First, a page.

If the Senate were high school and there was a superlative for "least popular member," Ted Cruz would win in a walk.

The Texas Republican reaffirmed his status as the Senate's most reviled member -- among his peers -- over the weekend when he refused to allow the chamber to go out of session on Friday and return Monday to vote on the $1.1 trillion omnibus spending package. Instead, Cruz used procedural moves to force 10 straight hours of votes on Saturday as a way to protest President Obama's executive action on immigration.

Cruz ultimately forced a "point of order" vote as to whether it was constitutional for Obama to take executive action on immigration. It failed -- as, of course, Cruz knew it would. And, in the wake of that failure, he faced withering criticism not just from Democrats but also from many Republicans who dismissed his maneuvering as a stunt that allowed Senate Majority Leader Harry M. Reid (D-Nev.) to advance a number of judicial nominations before Democrats hand over their majority in January.

Sen. Bob Corker (R-Tenn.) was particularly pointed. "‎While the president’s executive actions on immigration are reprehensible and deserve a strong response, I value the oath I took to support and defend the Constitution too much to exploit it for political expediency,” he said in the wake of the Cruz vote.

This is far from the only episode of Cruz not playing nice with his Republican Senate colleagues. From his willingness to shut down the government to protest the Affordable Care Act last year to his work to force a vote on a clean debt ceiling increase in February, he has shown an absolute contempt for the niceties of the Senate.

And there's a reason for that: Ted Cruz doesn't care if Bob Corker or soon-to-be Senate Majority Leader Mitch McConnell (R-Ky.) like him. In fact, he revels in the fact that they don't.

Cruz paints his opposition to the "way things have always worked" in the Senate as in keeping with his oath to his constituents and to the Constitution. Sure. But Cruz also is getting ready to run for president in 2016, and seems to have been getting ready to do so almost since he came to the chamber. (In that, he has something in common with the current occupant of the White House.)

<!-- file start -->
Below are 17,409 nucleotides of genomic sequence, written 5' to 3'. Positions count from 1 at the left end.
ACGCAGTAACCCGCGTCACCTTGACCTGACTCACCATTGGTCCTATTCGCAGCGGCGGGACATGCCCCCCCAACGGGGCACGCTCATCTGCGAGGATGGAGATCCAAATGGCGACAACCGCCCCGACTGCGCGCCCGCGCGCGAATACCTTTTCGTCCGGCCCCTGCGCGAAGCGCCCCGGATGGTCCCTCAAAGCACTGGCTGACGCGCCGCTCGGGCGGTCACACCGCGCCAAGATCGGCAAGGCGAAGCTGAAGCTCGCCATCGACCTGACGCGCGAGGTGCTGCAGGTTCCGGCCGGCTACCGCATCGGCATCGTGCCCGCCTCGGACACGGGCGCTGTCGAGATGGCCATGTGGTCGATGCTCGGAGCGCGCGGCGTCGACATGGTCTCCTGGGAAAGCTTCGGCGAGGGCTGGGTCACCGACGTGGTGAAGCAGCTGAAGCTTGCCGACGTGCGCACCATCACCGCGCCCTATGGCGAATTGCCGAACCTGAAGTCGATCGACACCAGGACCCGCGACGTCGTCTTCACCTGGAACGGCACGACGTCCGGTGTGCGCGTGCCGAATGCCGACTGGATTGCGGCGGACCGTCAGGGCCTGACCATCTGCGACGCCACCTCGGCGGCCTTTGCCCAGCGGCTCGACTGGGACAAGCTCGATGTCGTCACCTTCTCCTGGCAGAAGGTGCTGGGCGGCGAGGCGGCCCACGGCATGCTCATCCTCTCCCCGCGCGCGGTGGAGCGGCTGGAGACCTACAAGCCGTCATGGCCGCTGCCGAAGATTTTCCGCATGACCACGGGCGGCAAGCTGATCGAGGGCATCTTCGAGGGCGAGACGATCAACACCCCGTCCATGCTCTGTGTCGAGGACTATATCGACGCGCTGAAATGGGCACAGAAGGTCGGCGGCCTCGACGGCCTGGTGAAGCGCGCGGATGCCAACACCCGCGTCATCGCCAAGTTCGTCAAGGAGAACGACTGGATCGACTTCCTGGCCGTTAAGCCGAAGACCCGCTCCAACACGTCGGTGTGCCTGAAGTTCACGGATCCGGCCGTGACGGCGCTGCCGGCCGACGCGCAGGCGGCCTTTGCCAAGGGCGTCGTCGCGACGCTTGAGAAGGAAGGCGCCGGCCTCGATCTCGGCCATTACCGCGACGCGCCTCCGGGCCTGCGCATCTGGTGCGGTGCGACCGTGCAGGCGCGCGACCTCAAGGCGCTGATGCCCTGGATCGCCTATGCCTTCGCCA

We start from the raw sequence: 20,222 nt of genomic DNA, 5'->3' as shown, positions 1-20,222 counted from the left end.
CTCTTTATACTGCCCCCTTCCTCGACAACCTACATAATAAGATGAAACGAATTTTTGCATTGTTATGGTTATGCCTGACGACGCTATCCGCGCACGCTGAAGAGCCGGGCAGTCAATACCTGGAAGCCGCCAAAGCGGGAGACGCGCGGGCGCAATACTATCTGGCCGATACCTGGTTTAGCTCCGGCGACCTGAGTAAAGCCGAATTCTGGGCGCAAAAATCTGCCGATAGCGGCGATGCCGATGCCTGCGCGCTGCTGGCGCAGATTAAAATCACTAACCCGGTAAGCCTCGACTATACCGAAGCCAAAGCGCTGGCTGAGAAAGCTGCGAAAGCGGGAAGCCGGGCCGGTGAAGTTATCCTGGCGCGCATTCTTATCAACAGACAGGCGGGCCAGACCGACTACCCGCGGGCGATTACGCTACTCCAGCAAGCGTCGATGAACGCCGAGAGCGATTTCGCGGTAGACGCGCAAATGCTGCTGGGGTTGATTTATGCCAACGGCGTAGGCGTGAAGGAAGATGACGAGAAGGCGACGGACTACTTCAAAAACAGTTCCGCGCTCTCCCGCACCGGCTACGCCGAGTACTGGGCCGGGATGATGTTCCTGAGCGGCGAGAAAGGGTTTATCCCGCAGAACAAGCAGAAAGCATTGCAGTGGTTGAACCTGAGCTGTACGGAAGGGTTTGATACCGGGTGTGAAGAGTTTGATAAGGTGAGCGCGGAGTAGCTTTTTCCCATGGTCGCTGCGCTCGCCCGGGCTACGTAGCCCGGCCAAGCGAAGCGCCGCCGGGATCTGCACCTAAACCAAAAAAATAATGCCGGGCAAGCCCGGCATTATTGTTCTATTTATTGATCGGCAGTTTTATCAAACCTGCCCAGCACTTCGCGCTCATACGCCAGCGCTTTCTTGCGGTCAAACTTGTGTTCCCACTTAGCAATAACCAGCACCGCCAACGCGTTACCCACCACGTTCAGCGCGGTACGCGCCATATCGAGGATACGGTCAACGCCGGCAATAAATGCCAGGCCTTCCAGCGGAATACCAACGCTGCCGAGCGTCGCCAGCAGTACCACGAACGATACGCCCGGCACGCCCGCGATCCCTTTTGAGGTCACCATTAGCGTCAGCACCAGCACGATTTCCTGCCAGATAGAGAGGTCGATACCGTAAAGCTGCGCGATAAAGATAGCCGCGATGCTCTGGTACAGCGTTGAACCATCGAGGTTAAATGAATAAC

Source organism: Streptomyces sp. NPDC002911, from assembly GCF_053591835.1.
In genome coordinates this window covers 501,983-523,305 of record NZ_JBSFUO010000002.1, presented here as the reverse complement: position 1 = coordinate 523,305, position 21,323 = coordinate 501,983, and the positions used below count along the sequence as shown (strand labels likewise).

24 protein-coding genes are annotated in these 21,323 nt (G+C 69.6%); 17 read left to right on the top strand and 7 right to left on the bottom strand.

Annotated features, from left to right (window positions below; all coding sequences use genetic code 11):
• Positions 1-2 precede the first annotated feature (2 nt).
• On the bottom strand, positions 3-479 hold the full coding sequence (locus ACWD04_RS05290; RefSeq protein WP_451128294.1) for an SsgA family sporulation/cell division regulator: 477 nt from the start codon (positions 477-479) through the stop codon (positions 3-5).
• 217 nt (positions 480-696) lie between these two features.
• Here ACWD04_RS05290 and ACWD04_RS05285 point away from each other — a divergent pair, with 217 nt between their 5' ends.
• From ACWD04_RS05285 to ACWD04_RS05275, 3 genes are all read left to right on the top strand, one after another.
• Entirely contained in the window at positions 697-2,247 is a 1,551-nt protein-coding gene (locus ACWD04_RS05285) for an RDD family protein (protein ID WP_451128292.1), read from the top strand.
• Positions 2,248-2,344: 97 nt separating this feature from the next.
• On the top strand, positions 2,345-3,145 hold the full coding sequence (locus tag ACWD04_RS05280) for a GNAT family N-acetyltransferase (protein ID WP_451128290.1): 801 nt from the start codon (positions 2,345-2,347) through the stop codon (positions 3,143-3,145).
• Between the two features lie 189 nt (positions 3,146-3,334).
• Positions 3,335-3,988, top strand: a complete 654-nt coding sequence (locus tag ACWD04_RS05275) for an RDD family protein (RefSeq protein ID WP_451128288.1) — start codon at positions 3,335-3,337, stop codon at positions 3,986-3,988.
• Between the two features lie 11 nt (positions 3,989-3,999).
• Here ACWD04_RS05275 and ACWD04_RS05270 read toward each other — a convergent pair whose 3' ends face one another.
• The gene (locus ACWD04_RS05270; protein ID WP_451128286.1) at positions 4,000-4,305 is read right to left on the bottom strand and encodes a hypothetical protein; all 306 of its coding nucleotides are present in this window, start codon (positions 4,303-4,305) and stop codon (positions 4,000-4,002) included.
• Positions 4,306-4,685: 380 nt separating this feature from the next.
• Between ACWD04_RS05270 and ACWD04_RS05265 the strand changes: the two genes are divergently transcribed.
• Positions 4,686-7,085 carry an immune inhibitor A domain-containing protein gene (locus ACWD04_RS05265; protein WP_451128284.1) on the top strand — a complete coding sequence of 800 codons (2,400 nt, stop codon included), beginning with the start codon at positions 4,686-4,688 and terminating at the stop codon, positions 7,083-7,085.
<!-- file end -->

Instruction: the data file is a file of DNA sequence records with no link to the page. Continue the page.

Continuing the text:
If you want to show activists in Iowa, New Hampshire and South Carolina that you really aren't part of the problem in Washington, what better way to do it than have people like McConnell and Corker be openly hostile to you? You can almost hear Cruz in Sioux City in the summer of 2015: "I'm not going to win any Mr. Popularity awards back in Washington. But that's because I, unlike so many Republicans, am willing to stand on principle."

Cruz has already seen the potency of that message.  At any sort of conservative gathering, he is regularly the star attraction -- the one person (in the eyes of his admirers) willing to stay true to his convictions in Washington. Need evidence? He won the straw poll at the 2014 CPAC conference Values Voters Summit.

Cruz's positioning -- as an outsider even to his own party in Washington -- is similar to how Rep. Michele Bachmann (R-Minn.) sought to portray herself during her 2012 presidential bid. Even while longtime GOP establishment types in Washington rolled their eyes at the idea of her as a serious presidential candidate -- she has never passed a bill, they cried! -- Bachmann smartly used her lack of accomplishments in Washington as evidence that she was willing to stand against the compromisers and say "no."

The question for Cruz is whether he can do more with that message than Bachmann can. Yes, she won the Ames Straw Poll in 2013. But that wound up being the high point of her campaign as she faded badly as the actual Iowa caucus vote approached. (She wound up finishing sixth.) Cruz is a more naturally able candidate than Bachmann and he is starting the 2016 race significantly better known nationally than she did in 2012.

But, just as the establishment stood ready to do whatever it took to keep Bachmann from the nomination in 2012 (it never came to that), you can bet that if Cruz starts looking like the 2016 nominee, that same establishment -- the men and women he has used as tackling dummies as he positions himself for the coming race -- will do absolutely everything in their power to keep him from the prize.

Cruz is gambling that if it comes to that, the establishment won't be able to stop him.  The establishment doesn't really want to find out if he's right.